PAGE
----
We are told that we live in an Information Economy. “Business intelligence” is now the life-blood of a competitive enterprise. But, it appears that having current information is no longer good enough. The next wave of using information is to predict the next wave. According to InformationWeek “Businesses Mine Data To Predict What Happens Next”:
Real-time information, once a competitive differentiator that produced more timely and relevant business decisions, is now a commodity. Even midsize companies process transactions as fast as the New York Stock Exchange, while decision makers communicate and collaborate over broadband networks as if they were in the same office. Sheer speed isn’t the advantage it once was.
So what’s next? What’s next is what’s next–the ability to forecast where events are heading, then make informed decisions based on that assessment. Predictive analytics, the scientific name for using a data warehouse as a crystal ball, is where business intelligence is going. It involves running historical data through mathematical algorithms–neural networks, decision trees, Bayesian networks–to identify trends and patterns and predict future outcomes. Will product demand surge? Will a patient relapse? Will a customer take his business elsewhere? Our ability to make such educated guesses is key to improving service, cutting costs, and exploiting new market opportunities.
Much of this is what is now old-fashioned data-mining:
Alumni donations to the University of Utah’s David Eccles School of Business increased 73% last year after the school used predictive analysis software from Kintera to determine which of the 300,000 people in its alumni database were most likely to respond to its annual appeal for donations. “It’s always a question of who do we want to reach given the limited resources we have,” says Erika Marken, development research director at the university.
But some applications do have real predictive capabilities:
Tom Wicinski, managing director of customer marketing analytics at FedEx, will happily take the 65% to 90% accuracy rate he says the package-shipping company’s predictive analysis system is providing. FedEx uses SAS Institute’s Enterprise Miner and other tools to develop models that predict how customers will respond to price changes and new services, which customers are at risk of jumping to a competitor, and how much revenue will be generated by new storefront or drop-box locations. Accuracy, Wicinski says, depends not just on a problem’s complexity and the number of variables, but also on the amount and quality of the supporting data.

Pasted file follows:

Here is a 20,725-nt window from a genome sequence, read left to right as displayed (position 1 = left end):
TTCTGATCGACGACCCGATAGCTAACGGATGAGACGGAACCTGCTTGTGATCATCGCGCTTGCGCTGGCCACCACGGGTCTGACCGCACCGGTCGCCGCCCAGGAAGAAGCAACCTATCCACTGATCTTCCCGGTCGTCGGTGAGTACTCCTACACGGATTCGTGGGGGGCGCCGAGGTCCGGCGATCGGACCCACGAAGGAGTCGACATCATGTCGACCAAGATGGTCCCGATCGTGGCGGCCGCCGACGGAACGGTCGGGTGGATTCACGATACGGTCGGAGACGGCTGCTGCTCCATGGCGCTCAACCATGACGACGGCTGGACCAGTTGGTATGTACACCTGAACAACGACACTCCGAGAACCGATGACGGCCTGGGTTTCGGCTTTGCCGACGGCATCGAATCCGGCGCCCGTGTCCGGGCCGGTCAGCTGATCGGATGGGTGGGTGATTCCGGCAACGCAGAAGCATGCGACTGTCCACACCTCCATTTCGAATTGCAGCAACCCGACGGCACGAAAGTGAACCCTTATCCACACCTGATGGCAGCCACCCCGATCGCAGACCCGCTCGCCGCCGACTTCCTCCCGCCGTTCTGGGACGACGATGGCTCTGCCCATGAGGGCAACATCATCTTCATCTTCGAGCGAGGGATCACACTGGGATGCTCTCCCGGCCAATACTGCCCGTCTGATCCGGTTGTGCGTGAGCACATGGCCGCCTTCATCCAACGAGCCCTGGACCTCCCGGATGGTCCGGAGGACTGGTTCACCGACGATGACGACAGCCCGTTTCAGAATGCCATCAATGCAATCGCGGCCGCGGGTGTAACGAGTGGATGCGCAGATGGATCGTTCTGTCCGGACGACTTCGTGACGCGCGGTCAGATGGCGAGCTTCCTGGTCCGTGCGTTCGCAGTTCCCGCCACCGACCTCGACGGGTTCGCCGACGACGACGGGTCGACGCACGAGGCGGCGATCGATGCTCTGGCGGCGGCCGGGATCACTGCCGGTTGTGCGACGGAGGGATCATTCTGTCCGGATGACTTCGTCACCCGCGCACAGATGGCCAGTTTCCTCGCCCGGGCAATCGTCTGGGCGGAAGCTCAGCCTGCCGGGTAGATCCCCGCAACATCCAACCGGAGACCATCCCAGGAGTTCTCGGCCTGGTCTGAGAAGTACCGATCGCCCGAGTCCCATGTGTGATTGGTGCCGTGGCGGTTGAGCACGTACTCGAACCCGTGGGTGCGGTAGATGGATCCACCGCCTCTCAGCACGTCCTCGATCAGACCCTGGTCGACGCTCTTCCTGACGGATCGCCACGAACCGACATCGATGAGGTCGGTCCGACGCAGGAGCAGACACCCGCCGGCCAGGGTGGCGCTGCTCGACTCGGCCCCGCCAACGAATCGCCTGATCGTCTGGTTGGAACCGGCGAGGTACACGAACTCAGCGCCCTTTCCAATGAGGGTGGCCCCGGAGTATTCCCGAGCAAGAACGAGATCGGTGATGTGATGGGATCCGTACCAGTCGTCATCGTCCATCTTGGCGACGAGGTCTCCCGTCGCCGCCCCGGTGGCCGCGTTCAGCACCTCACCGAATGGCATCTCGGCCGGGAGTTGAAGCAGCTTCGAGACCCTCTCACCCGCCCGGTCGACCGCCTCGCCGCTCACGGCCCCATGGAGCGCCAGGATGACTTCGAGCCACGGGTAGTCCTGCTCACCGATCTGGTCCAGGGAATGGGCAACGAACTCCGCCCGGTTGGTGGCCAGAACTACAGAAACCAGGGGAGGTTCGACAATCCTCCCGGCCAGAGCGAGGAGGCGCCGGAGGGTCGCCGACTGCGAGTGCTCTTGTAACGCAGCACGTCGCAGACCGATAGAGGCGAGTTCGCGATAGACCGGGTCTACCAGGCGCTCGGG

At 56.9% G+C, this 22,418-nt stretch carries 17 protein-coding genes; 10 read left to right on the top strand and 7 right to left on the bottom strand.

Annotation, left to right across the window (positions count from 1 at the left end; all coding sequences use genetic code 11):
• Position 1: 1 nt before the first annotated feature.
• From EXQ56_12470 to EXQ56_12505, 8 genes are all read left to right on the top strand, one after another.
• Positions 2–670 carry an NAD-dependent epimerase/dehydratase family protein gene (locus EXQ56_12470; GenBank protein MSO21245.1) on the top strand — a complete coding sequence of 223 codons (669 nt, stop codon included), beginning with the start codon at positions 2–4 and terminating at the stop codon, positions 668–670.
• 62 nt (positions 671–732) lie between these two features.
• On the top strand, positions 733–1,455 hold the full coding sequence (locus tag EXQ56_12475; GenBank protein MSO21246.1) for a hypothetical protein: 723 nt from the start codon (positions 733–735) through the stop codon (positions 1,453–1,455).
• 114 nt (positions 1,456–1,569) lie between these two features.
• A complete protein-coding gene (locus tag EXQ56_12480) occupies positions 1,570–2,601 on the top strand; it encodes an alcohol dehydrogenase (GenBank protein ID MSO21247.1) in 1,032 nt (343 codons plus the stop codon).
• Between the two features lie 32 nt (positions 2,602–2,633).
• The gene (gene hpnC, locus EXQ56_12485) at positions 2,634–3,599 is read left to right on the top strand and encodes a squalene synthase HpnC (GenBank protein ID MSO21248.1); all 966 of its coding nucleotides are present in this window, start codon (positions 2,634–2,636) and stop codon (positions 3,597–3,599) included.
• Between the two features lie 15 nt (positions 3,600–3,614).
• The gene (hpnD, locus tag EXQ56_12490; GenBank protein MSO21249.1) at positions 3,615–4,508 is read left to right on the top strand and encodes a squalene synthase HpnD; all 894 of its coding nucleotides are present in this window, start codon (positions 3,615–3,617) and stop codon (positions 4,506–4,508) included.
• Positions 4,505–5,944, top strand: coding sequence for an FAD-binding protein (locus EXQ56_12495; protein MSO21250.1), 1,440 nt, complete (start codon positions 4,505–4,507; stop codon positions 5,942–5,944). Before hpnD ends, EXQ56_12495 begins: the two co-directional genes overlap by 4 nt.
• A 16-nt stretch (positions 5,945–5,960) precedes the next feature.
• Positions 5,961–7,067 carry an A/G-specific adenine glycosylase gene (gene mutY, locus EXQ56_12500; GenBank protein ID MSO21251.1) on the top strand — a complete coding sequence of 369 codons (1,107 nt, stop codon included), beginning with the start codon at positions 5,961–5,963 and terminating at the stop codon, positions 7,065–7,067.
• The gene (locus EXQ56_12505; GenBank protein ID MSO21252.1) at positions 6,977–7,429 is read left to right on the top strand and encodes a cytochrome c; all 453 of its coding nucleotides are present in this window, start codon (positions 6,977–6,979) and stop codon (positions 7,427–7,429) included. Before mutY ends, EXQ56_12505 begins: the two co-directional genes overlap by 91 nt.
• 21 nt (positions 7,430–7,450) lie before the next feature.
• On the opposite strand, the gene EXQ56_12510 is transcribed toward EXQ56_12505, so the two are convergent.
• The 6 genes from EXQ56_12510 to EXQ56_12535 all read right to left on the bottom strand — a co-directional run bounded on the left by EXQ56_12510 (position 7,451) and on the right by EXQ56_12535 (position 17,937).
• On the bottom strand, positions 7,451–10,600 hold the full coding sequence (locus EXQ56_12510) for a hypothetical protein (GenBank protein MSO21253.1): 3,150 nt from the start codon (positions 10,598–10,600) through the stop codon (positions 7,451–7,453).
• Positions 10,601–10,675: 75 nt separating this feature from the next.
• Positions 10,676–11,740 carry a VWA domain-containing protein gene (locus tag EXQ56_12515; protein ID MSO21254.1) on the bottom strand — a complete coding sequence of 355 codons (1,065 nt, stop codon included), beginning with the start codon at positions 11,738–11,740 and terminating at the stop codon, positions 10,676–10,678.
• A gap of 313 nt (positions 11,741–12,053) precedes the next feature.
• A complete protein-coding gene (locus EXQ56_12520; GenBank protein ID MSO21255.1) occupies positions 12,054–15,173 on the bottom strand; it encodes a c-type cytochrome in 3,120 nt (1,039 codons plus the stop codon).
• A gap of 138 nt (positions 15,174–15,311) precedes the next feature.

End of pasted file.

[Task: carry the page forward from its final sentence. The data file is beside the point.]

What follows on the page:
FedEx began using predictive analytics for customer prospecting in the 1990s. But the company has broadened its use of the technology, applying it to more complex business problems. Applications, including the customer-at-risk system, are relatively new. “It’s becoming a more mainstream business process,” Wicinski says.
FedEx next will deploy predictive analytics in real-time operational settings such as call centers, he says, helping customer service reps identify at-risk customers and take the necessary steps to make them happy. Today, FedEx call-center agents and other front-line personnel must alert a sales rep when red flags go up–and that process may not be fast enough.
The article notes other, somewhat more controversial applications – like predicting when someone’s health is too risky to fly an airplane or predicting where the next crime wave will occur. While such applications have a large public benefit, they raise potentials for abuse of information and questions of privacy. These are issues we will have to work through as all of public life becomes more data intensive.
But on the company-side, look for more and more usage of these predictive analytics.
Staying one step ahead your rivals has always been the competitive advantage of good information.
Staying one step ahead of your customers’ needs is a superior competitive advantage in the I-Cubed Economy. After all, isn’t that what innovation is all about?